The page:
SAN FRANCISCO (AP/KTVU) - A Berkeley High graduate who allegedly used social media to promote the Islamic State group has pleaded guilty to federal charges of attempting to support a terrorist organization, even though his defense attorney set he was set up in a "sting."
Amer Sinan Alhaggagi, 23, pleaded guilty to attempting to provide material support to a foreign terrorist group and three counts of identity theft before U.S. District Judge Charles Breyer and about 100 family members and supporters, the East Bay Times reported. He could face decades in prison. He remains in Glenn E. Dyer jail in Oakland, where he’s being held without bail.
Authorities say Alhaggagi acknowledged that in 2016 he created social media accounts for people he believed were Islamic State supporters.
In a document attached to his new plea, Alhaggagi wrote that he was initially contacted by ISIS supporters through a chat app called Telegram in October of 2016. He admitted to engaging in "trolling" behavior, including falsely reporting other users of the app as Shiite Muslims in hopes moderators would block them, the East Bay Express reported. He re-posted pro-ISIS messages and was later approached by two individuals through the online forum who asked him to create social media accounts.
A court filing said Alhaggagi also met with undercover federal agents to plan a potential terrorist attack.
Prosecutors say Alhaggagi also possessed a device to make counterfeit credit cards and used a card in someone else's name to buy more than $1,000 worth of clothes online.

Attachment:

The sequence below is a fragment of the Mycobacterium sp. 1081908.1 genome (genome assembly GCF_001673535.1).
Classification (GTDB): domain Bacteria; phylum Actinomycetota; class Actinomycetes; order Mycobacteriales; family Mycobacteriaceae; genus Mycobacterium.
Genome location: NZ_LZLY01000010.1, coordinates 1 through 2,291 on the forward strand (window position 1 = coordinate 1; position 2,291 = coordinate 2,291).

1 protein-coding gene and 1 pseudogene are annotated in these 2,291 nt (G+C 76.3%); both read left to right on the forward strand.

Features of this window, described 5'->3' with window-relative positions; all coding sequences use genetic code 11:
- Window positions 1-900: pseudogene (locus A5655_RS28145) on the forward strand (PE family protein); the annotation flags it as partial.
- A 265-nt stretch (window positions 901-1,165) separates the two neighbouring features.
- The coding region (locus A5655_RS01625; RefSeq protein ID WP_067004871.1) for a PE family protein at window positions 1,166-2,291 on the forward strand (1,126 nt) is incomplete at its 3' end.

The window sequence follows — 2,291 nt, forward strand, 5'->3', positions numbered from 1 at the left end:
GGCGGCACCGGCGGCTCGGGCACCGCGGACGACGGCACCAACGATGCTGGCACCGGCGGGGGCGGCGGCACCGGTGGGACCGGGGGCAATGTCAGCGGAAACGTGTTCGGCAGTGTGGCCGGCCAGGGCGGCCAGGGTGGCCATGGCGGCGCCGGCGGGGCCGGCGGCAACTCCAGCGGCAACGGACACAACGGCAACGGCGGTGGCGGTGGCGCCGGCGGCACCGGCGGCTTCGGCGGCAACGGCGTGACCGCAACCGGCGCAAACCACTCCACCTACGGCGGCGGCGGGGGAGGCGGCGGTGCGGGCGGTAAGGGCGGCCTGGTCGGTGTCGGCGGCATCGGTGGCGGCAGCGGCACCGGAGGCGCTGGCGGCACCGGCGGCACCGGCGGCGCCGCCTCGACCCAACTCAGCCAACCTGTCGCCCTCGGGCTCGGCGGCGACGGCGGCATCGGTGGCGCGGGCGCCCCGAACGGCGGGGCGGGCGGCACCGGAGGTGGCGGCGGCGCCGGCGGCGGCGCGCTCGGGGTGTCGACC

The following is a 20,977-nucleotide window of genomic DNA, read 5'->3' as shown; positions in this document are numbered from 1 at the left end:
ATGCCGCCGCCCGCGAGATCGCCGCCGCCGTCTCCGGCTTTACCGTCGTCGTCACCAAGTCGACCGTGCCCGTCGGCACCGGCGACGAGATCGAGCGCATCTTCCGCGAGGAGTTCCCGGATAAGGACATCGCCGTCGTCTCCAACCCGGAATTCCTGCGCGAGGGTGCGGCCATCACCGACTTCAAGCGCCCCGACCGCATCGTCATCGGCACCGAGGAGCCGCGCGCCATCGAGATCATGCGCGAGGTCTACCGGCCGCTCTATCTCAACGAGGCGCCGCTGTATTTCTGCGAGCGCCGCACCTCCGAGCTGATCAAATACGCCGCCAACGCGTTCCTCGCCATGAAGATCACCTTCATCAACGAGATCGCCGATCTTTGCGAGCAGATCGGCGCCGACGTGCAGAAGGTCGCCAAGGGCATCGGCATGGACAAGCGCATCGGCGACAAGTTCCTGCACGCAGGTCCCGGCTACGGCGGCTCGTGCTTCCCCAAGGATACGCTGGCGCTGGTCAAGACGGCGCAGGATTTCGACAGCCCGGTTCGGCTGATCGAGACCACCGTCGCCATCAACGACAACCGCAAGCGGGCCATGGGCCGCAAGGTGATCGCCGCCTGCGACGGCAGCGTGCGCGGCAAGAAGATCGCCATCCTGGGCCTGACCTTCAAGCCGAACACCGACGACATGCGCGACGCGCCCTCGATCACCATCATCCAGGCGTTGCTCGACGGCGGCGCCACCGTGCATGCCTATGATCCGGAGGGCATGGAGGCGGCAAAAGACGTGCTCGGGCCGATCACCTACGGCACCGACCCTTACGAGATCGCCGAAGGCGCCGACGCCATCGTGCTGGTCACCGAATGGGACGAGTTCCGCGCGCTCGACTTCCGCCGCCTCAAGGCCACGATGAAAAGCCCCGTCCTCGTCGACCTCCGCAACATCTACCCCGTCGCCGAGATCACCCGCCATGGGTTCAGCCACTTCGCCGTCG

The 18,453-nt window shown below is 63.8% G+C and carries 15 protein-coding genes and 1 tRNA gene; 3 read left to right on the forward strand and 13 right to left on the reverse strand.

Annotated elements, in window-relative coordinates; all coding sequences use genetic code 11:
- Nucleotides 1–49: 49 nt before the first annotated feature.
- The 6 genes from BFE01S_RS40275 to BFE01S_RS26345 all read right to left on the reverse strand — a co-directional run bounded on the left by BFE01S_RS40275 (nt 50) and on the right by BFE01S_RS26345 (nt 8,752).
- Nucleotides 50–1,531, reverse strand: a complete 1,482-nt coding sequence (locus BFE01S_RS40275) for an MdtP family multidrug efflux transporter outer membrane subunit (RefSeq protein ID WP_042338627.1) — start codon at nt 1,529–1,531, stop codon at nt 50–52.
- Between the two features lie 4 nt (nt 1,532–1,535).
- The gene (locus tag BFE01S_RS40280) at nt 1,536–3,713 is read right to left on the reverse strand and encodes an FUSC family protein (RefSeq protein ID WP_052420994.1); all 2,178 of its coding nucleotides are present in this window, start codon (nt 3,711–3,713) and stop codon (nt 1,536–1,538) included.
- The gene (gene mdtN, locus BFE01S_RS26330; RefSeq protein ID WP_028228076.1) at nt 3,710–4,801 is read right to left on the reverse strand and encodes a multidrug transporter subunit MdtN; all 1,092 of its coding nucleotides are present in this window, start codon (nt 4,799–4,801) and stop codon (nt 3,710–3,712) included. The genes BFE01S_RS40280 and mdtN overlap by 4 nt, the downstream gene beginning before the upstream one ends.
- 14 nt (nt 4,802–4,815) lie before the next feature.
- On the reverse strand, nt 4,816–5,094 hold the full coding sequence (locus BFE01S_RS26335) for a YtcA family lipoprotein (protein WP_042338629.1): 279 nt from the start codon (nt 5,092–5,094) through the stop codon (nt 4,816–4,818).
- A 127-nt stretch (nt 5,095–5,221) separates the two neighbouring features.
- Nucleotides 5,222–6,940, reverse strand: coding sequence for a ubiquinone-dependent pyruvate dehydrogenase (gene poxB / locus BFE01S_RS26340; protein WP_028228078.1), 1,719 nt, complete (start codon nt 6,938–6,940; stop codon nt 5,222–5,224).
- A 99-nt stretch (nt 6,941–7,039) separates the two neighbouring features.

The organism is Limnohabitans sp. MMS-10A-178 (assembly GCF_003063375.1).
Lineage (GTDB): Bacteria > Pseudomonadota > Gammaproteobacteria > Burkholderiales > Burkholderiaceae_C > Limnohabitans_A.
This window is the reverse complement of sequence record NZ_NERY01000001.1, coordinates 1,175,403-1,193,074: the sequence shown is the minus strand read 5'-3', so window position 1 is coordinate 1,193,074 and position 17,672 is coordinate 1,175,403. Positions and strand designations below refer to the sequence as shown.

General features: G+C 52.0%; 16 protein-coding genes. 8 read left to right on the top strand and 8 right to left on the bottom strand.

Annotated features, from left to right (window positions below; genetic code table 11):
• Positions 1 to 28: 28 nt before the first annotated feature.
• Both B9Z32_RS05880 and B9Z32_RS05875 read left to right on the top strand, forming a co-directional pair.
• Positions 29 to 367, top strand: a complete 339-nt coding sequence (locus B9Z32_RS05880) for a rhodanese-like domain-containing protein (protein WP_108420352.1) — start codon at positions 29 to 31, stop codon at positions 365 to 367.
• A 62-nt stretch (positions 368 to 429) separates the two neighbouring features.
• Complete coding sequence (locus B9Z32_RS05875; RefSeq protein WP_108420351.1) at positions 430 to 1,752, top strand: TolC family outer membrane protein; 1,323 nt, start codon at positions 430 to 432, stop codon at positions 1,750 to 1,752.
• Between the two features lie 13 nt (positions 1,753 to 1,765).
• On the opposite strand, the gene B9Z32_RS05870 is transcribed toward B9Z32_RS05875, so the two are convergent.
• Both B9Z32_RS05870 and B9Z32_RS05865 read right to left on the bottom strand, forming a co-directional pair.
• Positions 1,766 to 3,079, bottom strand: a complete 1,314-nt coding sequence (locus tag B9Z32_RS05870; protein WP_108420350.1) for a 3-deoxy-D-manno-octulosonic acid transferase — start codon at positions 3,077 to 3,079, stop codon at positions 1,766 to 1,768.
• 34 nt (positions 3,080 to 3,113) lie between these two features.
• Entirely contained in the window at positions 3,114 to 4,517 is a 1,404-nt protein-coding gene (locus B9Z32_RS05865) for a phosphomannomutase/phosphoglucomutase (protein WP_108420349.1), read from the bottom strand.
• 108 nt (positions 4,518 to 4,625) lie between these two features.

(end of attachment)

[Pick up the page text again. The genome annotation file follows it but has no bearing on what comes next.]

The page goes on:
Alhaggagi allegedly told an undercover FBI agent that he wanted to kill 10,000 people in the Bay Area with bombs and rat-poison-laced cocaine that he planned to distribute at San Francisco nightclubs, according to court documents unsealed in July 2017.
He was arrested in November 2016 for ordering clothes online with a fake credit card, but was held in custody as federal authorities built their case against him.
Mary McNamara, Alhaggagi’s attorney, told the San Francisco Chronicle that her client “is a guy that is just being slammed by the system.”
“This is really a case about what the appropriate sentence should be, and here is a young guy who is immature, said some stupid things online, and the FBI sent out their best people to try to get a sting operation going,” McNamara told the Chronicle, noting that she is asking that Alhaggagi serve just six to seven years.
McNamara told the East Bay Times that this was a “failed sting operation” that led to no charges.
“The government sent out an undercover agent to get Amer to actually do something, take a step toward a terrorist offense,” she said. “He just wouldn’t do it.”
And she told the East Bay Express that when an undercover FBI agent asked Alhaggagi to shop for chemicals and bomb-making materials, he refused. He later broke off contact with one undercover agent.
He will now be sentenced in November.